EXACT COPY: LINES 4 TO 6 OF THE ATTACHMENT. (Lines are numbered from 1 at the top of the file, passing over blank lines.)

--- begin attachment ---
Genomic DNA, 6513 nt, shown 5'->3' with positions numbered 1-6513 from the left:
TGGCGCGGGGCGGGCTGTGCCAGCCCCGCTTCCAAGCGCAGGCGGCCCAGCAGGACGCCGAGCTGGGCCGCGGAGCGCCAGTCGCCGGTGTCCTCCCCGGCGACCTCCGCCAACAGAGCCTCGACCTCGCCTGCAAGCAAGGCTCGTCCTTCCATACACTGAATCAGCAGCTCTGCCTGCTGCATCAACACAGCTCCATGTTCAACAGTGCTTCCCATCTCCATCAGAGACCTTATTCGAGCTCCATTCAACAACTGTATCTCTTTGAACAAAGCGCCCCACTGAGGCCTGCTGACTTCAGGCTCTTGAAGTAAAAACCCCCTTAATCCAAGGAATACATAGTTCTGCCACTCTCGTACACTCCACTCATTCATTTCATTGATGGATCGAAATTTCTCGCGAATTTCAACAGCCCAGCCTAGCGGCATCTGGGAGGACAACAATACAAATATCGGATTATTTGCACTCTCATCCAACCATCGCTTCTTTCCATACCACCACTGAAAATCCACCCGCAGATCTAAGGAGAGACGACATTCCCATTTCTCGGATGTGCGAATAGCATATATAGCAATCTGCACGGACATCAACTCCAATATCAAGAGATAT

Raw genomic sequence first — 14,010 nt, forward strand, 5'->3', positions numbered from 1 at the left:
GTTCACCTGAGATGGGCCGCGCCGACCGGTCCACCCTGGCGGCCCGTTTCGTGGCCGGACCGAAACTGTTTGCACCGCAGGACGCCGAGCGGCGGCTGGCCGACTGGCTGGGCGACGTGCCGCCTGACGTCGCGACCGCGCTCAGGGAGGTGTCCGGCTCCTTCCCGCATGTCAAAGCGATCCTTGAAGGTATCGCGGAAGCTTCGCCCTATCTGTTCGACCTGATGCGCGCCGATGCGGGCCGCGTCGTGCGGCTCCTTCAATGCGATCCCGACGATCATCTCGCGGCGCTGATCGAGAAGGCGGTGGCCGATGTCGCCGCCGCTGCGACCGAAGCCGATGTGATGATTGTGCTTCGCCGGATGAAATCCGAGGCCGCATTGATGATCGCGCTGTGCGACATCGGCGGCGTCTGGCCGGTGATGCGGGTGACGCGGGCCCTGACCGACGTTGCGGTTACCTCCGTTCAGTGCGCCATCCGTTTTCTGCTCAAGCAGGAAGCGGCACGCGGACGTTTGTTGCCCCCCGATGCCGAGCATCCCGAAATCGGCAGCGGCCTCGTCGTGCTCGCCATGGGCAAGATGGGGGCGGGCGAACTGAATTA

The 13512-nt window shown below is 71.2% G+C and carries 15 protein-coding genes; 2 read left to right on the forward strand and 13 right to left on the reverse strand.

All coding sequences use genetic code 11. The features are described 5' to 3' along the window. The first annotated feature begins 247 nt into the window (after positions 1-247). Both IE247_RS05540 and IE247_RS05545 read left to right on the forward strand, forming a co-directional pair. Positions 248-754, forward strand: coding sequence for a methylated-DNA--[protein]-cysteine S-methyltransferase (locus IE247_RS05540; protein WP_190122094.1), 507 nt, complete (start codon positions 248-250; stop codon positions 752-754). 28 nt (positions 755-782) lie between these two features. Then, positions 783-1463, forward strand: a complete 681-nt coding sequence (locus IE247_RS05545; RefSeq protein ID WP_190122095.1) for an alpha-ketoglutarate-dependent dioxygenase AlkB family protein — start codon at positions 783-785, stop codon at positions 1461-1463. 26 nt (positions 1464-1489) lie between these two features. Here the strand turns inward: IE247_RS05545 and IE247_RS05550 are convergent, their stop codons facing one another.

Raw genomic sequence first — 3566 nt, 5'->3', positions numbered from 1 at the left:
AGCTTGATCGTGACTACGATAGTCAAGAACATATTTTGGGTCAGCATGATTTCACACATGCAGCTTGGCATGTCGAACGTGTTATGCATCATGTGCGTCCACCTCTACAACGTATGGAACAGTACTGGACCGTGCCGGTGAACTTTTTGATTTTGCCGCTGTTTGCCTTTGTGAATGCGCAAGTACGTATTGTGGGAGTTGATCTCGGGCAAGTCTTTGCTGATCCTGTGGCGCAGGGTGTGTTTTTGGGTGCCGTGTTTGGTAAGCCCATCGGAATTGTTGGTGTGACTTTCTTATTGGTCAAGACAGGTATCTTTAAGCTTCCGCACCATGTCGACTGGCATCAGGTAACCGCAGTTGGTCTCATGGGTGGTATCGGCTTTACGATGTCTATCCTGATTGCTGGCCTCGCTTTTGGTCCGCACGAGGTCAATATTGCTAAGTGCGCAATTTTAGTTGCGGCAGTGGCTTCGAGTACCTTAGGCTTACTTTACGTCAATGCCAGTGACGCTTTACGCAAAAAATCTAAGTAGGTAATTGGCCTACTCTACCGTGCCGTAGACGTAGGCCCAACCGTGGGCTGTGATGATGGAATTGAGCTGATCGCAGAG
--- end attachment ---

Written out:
GTTCACCTGAGATGGGCCGCGCCGACCGGTCCACCCTGGCGGCCCGTTTCGTGGCCGGACCGAAACTGTTTGCACCGCAGGACGCCGAGCGGCGGCTGGCCGACTGGCTGGGCGACGTGCCGCCTGACGTCGCGACCGCGCTCAGGGAGGTGTCCGGCTCCTTCCCGCATGTCAAAGCGATCCTTGAAGGTATCGCGGAAGCTTCGCCCTATCTGTTCGACCTGATGCGCGCCGATGCGGGCCGCGTCGTGCGGCTCCTTCAATGCGATCCCGACGATCATCTCGCGGCGCTGATCGAGAAGGCGGTGGCCGATGTCGCCGCCGCTGCGACCGAAGCCGATGTGATGATTGTGCTTCGCCGGATGAAATCCGAGGCCGCATTGATGATCGCGCTGTGCGACATCGGCGGCGTCTGGCCGGTGATGCGGGTGACGCGGGCCCTGACCGACGTTGCGGTTACCTCCGTTCAGTGCGCCATCCGTTTTCTGCTCAAGCAGGAAGCGGCACGCGGACGTTTGTTGCCCCCCGATGCCGAGCATCCCGAAATCGGCAGCGGCCTCGTCGTGCTCGCCATGGGCAAGATGGGGGCGGGCGAACTGAATTA

The 13512-nt window shown below is 71.2% G+C and carries 15 protein-coding genes; 2 read left to right on the forward strand and 13 right to left on the reverse strand.

All coding sequences use genetic code 11. The features are described 5' to 3' along the window. The first annotated feature begins 247 nt into the window (after positions 1-247). Both IE247_RS05540 and IE247_RS05545 read left to right on the forward strand, forming a co-directional pair. Positions 248-754, forward strand: coding sequence for a methylated-DNA--[protein]-cysteine S-methyltransferase (locus IE247_RS05540; protein WP_190122094.1), 507 nt, complete (start codon positions 248-250; stop codon positions 752-754). 28 nt (positions 755-782) lie between these two features. Then, positions 783-1463, forward strand: a complete 681-nt coding sequence (locus IE247_RS05545; RefSeq protein ID WP_190122095.1) for an alpha-ketoglutarate-dependent dioxygenase AlkB family protein — start codon at positions 783-785, stop codon at positions 1461-1463. 26 nt (positions 1464-1489) lie between these two features. Here the strand turns inward: IE247_RS05545 and IE247_RS05550 are convergent, their stop codons facing one another.